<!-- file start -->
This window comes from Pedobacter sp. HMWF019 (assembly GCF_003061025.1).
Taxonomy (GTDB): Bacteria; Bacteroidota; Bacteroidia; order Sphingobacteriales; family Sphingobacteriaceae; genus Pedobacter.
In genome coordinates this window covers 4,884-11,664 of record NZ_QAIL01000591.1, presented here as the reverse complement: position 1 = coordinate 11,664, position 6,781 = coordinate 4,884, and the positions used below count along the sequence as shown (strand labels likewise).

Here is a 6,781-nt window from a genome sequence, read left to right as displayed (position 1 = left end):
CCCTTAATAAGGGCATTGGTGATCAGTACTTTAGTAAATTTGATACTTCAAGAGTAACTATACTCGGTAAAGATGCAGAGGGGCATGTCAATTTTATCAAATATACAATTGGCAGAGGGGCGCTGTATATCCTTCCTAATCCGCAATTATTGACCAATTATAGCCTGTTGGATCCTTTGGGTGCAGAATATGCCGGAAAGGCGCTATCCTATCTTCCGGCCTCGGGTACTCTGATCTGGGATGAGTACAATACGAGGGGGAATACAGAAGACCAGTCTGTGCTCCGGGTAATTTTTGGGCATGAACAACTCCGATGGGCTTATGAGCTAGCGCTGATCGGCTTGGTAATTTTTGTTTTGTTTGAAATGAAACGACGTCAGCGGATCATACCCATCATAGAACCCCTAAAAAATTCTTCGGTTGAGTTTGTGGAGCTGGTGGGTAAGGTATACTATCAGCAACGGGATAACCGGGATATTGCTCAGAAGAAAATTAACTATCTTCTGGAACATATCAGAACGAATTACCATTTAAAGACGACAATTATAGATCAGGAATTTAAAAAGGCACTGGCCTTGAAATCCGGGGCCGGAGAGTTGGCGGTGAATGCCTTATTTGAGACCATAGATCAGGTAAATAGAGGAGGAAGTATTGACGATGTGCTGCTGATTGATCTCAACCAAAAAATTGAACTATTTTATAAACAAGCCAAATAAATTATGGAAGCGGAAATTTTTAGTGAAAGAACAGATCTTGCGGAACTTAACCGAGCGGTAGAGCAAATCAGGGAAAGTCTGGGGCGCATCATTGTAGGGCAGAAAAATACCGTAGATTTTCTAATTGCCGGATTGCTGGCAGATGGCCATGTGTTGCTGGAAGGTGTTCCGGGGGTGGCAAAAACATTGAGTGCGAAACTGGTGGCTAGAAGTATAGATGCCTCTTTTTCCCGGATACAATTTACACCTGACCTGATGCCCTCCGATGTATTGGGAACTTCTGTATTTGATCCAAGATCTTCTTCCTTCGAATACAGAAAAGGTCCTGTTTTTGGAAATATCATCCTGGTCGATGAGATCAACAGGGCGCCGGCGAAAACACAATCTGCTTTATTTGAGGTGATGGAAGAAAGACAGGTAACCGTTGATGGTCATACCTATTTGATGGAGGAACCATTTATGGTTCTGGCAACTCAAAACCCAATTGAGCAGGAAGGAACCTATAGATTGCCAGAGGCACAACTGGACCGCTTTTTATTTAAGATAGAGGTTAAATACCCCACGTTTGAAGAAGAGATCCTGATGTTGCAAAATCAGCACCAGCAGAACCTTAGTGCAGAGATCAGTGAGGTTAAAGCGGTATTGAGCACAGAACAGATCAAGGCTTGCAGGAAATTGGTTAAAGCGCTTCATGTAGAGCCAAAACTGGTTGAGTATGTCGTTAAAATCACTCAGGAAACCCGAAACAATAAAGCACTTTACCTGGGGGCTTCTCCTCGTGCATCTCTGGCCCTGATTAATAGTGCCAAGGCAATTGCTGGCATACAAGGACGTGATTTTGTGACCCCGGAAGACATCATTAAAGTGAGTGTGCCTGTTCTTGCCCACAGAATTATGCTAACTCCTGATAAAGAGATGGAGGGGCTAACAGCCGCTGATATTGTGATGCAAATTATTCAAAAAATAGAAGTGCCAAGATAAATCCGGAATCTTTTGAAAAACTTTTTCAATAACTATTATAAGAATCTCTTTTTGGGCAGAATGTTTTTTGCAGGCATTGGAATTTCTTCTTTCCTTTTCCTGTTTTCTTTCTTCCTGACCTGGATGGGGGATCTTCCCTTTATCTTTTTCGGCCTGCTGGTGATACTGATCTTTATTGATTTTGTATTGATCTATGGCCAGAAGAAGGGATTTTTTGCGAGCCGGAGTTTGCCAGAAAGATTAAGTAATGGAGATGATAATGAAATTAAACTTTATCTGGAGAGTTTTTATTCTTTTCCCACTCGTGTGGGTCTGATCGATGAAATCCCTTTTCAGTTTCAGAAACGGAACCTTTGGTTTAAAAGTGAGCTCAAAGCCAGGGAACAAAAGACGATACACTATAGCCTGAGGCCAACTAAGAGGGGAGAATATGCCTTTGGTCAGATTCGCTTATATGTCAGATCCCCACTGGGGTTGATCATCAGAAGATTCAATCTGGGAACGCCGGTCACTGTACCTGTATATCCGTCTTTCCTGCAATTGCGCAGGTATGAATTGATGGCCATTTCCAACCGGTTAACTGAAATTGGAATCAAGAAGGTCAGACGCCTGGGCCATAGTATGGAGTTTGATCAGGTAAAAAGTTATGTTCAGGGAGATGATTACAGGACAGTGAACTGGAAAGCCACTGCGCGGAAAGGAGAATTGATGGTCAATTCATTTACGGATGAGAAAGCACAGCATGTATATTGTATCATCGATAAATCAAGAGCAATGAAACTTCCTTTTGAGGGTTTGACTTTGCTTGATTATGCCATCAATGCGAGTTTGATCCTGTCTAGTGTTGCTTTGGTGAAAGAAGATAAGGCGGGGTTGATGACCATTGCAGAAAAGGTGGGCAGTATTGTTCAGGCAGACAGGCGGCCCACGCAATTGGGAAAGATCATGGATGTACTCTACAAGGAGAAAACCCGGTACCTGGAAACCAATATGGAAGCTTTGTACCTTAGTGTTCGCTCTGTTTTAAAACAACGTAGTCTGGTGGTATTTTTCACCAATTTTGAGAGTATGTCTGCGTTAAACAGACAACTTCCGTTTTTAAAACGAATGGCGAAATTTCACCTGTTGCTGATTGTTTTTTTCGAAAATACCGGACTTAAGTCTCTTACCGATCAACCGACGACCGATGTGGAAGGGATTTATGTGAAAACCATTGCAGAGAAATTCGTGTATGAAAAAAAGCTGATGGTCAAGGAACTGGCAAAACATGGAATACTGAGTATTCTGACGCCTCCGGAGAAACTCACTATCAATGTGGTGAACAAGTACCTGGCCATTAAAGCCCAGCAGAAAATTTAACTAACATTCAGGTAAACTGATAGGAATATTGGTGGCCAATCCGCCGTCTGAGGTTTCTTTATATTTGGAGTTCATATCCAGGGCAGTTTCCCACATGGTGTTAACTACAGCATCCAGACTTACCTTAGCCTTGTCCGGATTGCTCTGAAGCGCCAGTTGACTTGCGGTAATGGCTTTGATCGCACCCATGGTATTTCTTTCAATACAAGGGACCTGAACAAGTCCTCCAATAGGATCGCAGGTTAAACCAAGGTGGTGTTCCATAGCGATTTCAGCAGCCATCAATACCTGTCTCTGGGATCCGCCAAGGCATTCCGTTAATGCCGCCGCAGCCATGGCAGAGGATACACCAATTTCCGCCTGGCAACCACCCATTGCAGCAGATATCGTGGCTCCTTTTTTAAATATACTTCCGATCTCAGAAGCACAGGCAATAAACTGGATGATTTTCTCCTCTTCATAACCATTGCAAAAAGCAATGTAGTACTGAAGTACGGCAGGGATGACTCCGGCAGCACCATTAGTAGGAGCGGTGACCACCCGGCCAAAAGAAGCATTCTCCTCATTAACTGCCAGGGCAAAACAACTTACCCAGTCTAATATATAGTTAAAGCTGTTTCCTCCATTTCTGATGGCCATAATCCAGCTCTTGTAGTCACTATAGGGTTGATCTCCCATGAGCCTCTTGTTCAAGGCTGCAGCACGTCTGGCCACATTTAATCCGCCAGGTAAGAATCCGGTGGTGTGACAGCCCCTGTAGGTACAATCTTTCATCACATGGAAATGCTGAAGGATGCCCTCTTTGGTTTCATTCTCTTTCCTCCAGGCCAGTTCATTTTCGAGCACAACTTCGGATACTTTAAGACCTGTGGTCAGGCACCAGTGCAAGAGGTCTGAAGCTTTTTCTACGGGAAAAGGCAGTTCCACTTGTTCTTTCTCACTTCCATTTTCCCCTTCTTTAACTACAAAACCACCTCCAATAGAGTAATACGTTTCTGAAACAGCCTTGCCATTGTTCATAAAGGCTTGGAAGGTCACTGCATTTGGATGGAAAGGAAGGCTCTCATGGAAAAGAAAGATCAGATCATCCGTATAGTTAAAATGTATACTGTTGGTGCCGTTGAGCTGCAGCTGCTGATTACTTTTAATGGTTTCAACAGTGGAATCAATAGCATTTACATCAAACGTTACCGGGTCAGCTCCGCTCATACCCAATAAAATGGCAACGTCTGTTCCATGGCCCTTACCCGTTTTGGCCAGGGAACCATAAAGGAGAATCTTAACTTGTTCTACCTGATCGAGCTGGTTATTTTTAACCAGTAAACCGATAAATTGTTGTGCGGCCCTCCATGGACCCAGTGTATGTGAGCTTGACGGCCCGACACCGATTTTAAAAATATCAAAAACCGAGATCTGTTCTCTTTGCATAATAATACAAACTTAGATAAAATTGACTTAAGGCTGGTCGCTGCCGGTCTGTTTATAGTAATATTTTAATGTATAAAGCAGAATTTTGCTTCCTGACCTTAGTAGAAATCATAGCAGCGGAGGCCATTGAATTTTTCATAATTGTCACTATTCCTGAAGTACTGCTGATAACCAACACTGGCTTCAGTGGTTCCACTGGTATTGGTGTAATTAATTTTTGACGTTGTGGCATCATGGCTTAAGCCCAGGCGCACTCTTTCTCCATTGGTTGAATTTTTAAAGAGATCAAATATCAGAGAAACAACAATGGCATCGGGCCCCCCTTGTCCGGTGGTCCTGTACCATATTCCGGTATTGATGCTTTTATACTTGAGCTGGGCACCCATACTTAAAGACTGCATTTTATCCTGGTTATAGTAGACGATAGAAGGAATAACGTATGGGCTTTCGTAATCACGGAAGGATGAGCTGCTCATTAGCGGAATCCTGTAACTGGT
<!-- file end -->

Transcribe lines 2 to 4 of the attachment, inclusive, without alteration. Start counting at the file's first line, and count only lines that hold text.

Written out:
Taxonomy (GTDB): Bacteria; Bacteroidota; Bacteroidia; order Sphingobacteriales; family Sphingobacteriaceae; genus Pedobacter.
In genome coordinates this window covers 4,884-11,664 of record NZ_QAIL01000591.1, presented here as the reverse complement: position 1 = coordinate 11,664, position 6,781 = coordinate 4,884, and the positions used below count along the sequence as shown (strand labels likewise).

Here is a 6,781-nt window from a genome sequence, read left to right as displayed (position 1 = left end):